In the past, FOP has explored other funding sources for their financial aid initiative, looking to the University for funding. For the last several years, the Freshman Dean’s Office has made that funding requests through its yearly budget proposal, according to Steele, but has not had much success.

Sheila C. Thimba, the College’s dean for administration and finance, said Harvard has not used budgetary funds to supplement FOP’s program in the past, but administrators have been discussing whether to use discretionary dollars from the dean’s budget to help fund the financial aid initiative.


Despite their goals of increasing the reach of financial aid, FOP leaders acknowledge that the program alone will not be enough to flesh out the makeup of their participant pool, prompting them to discuss other potential solutions.

One of those solutions is increasing the diversity of their own staff.

“Definitely something we are trying our best to actively think about and take steps towards is this goal that we see as making any FOPer that goes on FOP feel like they can see their personal background experience mirrored in someone in the leader community,” said Barton, one of the members of FOP’s steering committee. “Ideally, our leader community and our program is representative of any type of background that an incoming student might have, and therefore might identify with in a leader.”

Creating this diverse leadership background means attracting students who normally would not see FOP as a viable extracurricular experience. Students who either did not have outdoor experience before freshman year or did not participate in FOP for pre-orientation typically do not seek to join the program’s leadership ranks. The lynchpin of FOP’s publicizing efforts is to make sure students know that experience is not necessary to be accepted into the program, and leaders hope to increase FOP’s exposure through social media and their visibility on campus as a community-oriented group.

Additionally, Graham said pre-orientation programs at some peer schools have made the switch to paying their student leaders for their services. FOP might be able to attract students who elect to continue summer jobs, or work for Dorm Crew, to instead lead program excursions, Graham suggested, if it followed suit.

“My vision for FOP is that you can apply to be paid for the two weeks you train or lead FOP if that’s a concern for you,” Graham said.

In the meantime, as they still try to increase the diversity of their participant and leader corps, every FOP leader bridges the topic of campus diversity during their trips with incoming freshmen. FOP’s steering committee requires that leaders hold at least one structured discussion about diversity on their trips, but leaves the format of that discussion up to trip leaders.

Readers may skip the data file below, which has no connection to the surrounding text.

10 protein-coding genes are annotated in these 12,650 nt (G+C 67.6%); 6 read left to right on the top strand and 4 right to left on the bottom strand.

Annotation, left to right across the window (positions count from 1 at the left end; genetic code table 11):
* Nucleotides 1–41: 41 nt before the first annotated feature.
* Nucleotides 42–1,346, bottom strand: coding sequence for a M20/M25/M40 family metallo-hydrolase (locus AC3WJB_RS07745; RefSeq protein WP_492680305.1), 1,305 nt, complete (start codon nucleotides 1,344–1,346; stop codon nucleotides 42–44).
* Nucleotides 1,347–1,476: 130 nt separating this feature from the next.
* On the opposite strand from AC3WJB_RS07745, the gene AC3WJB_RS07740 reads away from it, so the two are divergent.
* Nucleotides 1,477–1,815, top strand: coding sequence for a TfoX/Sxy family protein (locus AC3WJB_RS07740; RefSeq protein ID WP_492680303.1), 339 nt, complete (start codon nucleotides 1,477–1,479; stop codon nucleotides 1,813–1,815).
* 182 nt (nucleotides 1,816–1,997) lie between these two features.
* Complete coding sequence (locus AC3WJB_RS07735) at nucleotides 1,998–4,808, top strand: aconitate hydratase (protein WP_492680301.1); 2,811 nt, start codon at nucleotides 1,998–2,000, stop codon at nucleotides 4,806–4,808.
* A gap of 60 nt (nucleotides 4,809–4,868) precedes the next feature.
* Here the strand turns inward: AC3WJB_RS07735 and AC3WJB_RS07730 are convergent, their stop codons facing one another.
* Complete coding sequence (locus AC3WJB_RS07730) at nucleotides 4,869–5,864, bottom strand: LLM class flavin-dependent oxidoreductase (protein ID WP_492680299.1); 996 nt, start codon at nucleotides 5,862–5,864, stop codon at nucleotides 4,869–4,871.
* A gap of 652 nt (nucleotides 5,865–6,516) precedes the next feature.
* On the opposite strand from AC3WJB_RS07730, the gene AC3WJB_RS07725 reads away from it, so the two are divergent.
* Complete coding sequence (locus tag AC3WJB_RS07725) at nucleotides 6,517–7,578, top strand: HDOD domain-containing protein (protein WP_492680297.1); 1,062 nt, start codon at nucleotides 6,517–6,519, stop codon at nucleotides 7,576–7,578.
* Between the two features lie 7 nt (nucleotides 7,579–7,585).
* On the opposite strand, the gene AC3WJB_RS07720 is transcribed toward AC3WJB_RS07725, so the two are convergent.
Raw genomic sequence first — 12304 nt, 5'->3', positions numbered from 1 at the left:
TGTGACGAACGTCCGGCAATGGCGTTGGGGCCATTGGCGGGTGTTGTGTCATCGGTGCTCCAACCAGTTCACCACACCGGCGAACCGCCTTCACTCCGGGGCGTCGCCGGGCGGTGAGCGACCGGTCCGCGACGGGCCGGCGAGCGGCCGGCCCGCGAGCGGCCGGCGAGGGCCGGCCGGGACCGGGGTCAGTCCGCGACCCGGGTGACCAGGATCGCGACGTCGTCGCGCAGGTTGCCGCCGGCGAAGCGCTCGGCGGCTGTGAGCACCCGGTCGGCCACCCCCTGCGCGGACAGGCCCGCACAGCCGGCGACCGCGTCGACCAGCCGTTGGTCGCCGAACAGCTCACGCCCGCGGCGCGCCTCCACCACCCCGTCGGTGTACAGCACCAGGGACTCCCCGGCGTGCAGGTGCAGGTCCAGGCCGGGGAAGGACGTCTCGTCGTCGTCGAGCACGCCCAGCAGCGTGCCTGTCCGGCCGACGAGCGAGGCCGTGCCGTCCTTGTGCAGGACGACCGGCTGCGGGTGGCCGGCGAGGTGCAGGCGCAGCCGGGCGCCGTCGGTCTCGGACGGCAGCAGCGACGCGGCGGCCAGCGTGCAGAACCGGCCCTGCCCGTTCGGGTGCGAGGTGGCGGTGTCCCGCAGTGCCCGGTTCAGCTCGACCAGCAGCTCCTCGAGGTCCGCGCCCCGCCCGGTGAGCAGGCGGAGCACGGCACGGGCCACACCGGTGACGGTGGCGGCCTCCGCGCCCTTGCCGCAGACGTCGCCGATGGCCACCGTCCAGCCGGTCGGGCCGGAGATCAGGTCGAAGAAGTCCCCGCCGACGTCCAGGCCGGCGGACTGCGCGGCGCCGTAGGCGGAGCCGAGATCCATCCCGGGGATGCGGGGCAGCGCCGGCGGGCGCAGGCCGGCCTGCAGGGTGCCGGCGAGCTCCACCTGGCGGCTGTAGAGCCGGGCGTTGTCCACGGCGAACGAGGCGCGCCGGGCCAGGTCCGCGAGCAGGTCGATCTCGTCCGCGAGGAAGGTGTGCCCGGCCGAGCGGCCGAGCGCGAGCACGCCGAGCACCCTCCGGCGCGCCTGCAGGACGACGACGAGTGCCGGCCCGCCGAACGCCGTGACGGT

On her trip, FOP leader Jenny Choi ’16 facilitated an activity this past year called “included, excluded,” asking students to share stories about a time when they had felt either included or excluded. The goal is to discuss diversity issues. While she was satisfied with how her group received the activity, in retrospect Choi said she would now approach it so that it would better address “a lot of the pressing real-time issues with diversity head on.”

“It was sort of going around them by pretty much opening it up to anything and everything,” said Choi, who writes a column for The Crimson’s editorial board. “You could say that you felt excluded when you didn’t make tryouts, or something.”

Moving forward, Choi said FOP should solidify a universal curriculum for diversity discussions to make sure conversations are well constructed and received. Teplitz said FOP may need to rely on the help of campus organizations and affinity groups to adequately frame those discussions.

FOP has previously collaborated with the Harvard College Women’s Center to train its leaders on gender issues. But it has not recently reached out to affinity groups to recruit from their ranks, according to FOP leader Lynn Miao ’16. Leaders have discussed reaching out to student affinity groups for feedback on how the program might address its issues with diversity, said Miao, who is a former Crimson Blog chair.

Program leaders agree that fixing its diversity problem will be a collaborative effort. As students on colleges nationwide debate diversity issues and the experiences of minority students, FOP will need to continue to think critically to develop creative solutions to diversifying its leader and participant populations, they say.

“A big part of the dialogue is acknowledging that we have to work extra hard [to ensure] that the outdoors is not a white space, and that it’s a space for everyone, and also we have to work extra hard to make sure that people know the outdoors is an accessible space,” Graham said.

To Choi, discussing the issue itself is imperative.

“It carries a lot of racial and socioeconomic weight, and I think part of it is to be forthright and honest about that,” she said.